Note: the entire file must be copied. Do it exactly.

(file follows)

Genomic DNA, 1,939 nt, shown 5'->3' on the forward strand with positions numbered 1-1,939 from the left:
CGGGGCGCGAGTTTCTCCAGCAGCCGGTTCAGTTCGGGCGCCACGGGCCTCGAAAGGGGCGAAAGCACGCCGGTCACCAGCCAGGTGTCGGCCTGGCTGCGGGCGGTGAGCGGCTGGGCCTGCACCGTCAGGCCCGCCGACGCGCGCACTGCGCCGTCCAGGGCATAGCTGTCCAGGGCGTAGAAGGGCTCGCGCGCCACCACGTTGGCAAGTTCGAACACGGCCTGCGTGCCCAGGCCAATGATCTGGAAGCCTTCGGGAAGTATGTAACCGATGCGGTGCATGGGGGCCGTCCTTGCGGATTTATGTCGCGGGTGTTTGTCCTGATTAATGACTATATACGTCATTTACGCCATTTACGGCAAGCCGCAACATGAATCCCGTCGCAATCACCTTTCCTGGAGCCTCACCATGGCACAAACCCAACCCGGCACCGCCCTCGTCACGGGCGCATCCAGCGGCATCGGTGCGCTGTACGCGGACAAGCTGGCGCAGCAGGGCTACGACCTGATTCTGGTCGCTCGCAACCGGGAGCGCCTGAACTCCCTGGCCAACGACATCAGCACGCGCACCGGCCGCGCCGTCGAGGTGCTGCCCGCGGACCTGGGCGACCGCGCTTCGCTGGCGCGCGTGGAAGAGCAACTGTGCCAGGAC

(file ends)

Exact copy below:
Genomic DNA, 1,939 nt, shown 5'->3' on the forward strand with positions numbered 1-1,939 from the left:
CGGGGCGCGAGTTTCTCCAGCAGCCGGTTCAGTTCGGGCGCCACGGGCCTCGAAAGGGGCGAAAGCACGCCGGTCACCAGCCAGGTGTCGGCCTGGCTGCGGGCGGTGAGCGGCTGGGCCTGCACCGTCAGGCCCGCCGACGCGCGCACTGCGCCGTCCAGGGCATAGCTGTCCAGGGCGTAGAAGGGCTCGCGCGCCACCACGTTGGCAAGTTCGAACACGGCCTGCGTGCCCAGGCCAATGATCTGGAAGCCTTCGGGAAGTATGTAACCGATGCGGTGCATGGGGGCCGTCCTTGCGGATTTATGTCGCGGGTGTTTGTCCTGATTAATGACTATATACGTCATTTACGCCATTTACGGCAAGCCGCAACATGAATCCCGTCGCAATCACCTTTCCTGGAGCCTCACCATGGCACAAACCCAACCCGGCACCGCCCTCGTCACGGGCGCATCCAGCGGCATCGGTGCGCTGTACGCGGACAAGCTGGCGCAGCAGGGCTACGACCTGATTCTGGTCGCTCGCAACCGGGAGCGCCTGAACTCCCTGGCCAACGACATCAGCACGCGCACCGGCCGCGCCGTCGAGGTGCTGCCCGCGGACCTGGGCGACCGCGCTTCGCTGGCGCGCGTGGAAGAGCAACTGTGCCAGGAC